Cut salmon in half across the middle of the fish. Place spices in a mortar and pestle and grind fairly finely. Place in a bowl with remaining ingredients and mix well. Spread about a third in a shallow glass dish, then place one piece of fish on top, then another third of the spice mix, the second piece of fish and remaining spice mix. Cover with plastic wrap or a plastic bag, then place a plate or a board on top and a couple of cans of tomatoes or whatever, to weigh it down. Refrigerate for 2-3 days, turning the fish once or twice.

Remove the salmon from the gin marinade, scrape off the spice mix and pat dry with paper towels. Wrap each piece in plastic wrap and freeze until needed.

To serve, slice salmon thinly and arrange on individual starter plates or Chinese spoons. Garnish with Kewpie mayonnaise, spring onions, baby cucumber (optional) and drained pickled grapes. If liked sprinkle with a few pink peppercorns.

Pickled grapes:
½ cup each water, white or cider vinegar and sugar
Black seedless grapes cut into halves or quarters, depending on size

Heat water, vinegar and sugar in a small saucepan until sugar has dissolved, then tip into a jam jar. Add grapes. The quantity varies, but they all need to be submerged in the liquid. Keep in the fridge.

Three-Cheese Semolina Gnocchi with Gremolata

My friend Meg served this delicious starter over a year ago and at my request sent me the recipe. It’s taken me ages to get around to making it, as I always have a long list of recipes I want to try.

It originally appeared on Donna Hay’s website, but it’s not there any more. The original version serves 10-12 so I halved it to serve six as a starter. The recipe uses an Italian cheese called Taleggio in the gnocchi mix, but you could also use something stronger such as Gruyere or Cheddar.

750 ml milk
1 cup semolina
3 egg yolks
100g grated Taleggio cheese (or substitute Gruyere or strong cheddar)
Salt and freshly ground black pepper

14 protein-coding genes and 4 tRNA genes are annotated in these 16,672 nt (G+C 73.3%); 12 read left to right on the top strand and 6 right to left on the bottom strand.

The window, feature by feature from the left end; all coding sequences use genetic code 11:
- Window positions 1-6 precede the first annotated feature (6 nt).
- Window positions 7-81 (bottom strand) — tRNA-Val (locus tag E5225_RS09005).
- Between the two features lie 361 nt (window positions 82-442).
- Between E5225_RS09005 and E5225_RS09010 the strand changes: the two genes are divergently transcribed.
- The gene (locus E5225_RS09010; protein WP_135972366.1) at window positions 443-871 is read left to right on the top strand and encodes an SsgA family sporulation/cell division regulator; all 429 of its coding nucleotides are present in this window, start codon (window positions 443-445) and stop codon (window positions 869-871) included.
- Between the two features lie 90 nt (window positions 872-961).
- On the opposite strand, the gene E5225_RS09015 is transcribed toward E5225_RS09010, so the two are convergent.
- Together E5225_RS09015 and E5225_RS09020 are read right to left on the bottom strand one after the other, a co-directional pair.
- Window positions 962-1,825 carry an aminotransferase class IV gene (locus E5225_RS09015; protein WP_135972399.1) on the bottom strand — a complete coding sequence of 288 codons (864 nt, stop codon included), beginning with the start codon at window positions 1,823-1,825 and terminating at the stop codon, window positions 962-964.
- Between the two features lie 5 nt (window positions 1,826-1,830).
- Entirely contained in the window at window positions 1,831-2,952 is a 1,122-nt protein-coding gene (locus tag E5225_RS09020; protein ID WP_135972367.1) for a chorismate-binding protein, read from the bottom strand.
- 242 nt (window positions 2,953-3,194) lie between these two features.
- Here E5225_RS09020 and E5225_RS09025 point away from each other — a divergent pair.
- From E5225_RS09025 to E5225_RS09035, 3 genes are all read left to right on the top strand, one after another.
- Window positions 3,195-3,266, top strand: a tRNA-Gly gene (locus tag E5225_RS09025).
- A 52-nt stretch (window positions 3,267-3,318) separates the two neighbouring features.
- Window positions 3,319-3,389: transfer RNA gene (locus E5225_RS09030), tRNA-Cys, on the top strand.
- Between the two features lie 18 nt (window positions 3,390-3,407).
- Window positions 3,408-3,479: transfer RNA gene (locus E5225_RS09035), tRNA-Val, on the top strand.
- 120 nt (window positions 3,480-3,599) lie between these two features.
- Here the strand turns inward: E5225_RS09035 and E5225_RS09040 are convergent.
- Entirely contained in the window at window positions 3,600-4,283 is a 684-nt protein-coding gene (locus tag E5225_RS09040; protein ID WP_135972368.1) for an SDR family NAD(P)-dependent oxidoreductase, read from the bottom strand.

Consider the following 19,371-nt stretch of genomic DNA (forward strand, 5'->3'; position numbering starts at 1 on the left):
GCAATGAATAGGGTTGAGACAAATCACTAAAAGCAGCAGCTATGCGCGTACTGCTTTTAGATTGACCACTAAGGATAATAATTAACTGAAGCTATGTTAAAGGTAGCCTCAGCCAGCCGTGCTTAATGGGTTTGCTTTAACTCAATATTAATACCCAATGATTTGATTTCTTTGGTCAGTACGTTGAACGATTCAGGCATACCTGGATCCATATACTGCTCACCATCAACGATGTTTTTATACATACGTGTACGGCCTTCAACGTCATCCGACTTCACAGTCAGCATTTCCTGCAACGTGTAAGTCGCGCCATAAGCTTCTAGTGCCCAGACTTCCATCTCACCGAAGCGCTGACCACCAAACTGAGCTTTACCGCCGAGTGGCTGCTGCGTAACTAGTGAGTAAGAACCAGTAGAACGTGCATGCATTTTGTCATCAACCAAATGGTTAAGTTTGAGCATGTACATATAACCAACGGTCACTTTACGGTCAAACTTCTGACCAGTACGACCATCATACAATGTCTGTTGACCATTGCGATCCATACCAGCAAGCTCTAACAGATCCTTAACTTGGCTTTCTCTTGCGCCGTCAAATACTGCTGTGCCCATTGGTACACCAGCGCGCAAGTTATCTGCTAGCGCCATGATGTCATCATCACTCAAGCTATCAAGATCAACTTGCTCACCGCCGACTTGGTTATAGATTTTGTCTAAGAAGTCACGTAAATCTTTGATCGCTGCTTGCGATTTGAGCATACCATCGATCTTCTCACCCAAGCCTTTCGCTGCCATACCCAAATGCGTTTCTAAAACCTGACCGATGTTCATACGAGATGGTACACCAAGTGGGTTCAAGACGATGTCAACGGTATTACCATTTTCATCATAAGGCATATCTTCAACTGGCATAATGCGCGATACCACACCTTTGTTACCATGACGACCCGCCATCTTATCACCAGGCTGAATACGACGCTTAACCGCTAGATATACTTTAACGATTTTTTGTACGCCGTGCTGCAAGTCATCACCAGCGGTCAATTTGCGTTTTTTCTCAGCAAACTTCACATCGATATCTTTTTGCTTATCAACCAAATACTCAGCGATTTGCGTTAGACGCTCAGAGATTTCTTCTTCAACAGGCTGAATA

A few sprigs of fresh marjoram
½ cup grated mozzarella
½ cup grated parmesan
Gremolata:
1 Tbs finely chopped parsley
2 tsp finely chopped fresh marjoram
2 Tbs olive oil
2 tsp lemon juice
2 tsp lemon rind (removed with veg peeler then shredded finely)
1 small clove garlic crushed

Place milk in a non-stick saucepan and bring to the boil. Gradually mix in the semolina, using a wooden spatula. Cook for 2-3 mins or until thickened then remove from the heat. Mix in the egg yolks, the cheese and season to taste. Scrape into a lightly greased square or rectangular dish. Mine is 20 cm square. Refrigerate for 2-3 hours or until firm.

Meanwhile make the gremolata by mixing all ingredients together in a bowl or a jar with a lid.

When ready to serve, turn on the grill. Cut the gnocchi into six evenly sized rectangles and place on an oven tray lined with baking paper, leaving some space between each one. Sprinkle with the marjoram, the mozzarella and the parmesan. Grill for 2-3 mins or until cheese is golden and melted. Arrange on 6 serving plates and top with the gremolata. Drizzle a little extra virgin olive oil around the gnocchi.

Serves 6 as a starter

Variations: instead of taleggio you could use goat’s cheese. Instead of fresh marjoram you could use oregano or thyme

Crushed Carrots with Pistachio Pesto

I adapted this recipe from one by Noor Murad. She uses fresh coriander as the green herb in the pesto. I used mint and am confident that basil would work equally well. You could even use a mixture of fresh herbs. This recipe raises the humble old carrot to amazing heights. Serve as a side dish or as part of a buffet.

Carrots:
1 to 1½ kg carrots, peeled and thickly sliced
½ cup water
2 Tbs olive oil
6 cloves garlic, peeled
½ tsp turmeric
1 tsp cumin seeds
1 tsp ground coriander
¼ tsp chilli flakes
2 Tbs maple syrup
Pesto:
1 cup tightly packed coriander, mint or basil leaves
¾ cup pistachio nuts, lightly toasted
1 clove garlic
About ½ cup olive oil
Salt and pepper to taste
Garnish:
½ red onion, thinly sliced
Juice of 1 lime or half a lemon
¾ cup Greek yoghurt

Preheat oven to 200°C. Place carrots and remaining ingredients in a shallow roasting pan. Mix then roast for 30 mins, or until no liquid remains and carrots are glazed, turning once or twice during cooking time. Tip onto a shallow serving plate and crush the carrots roughly with a  fork.

While carrots are cooking make the garnishes by mixing about half the lemon or lime juice with the red onion and the other half with the yoghurt. Also make the pesto by placing all ingredients except the oil in a food processor. Process until chunky, adding the oil gradually through the feed tube with the motor running and stopping halfway to scrape down the sides. Season to taste.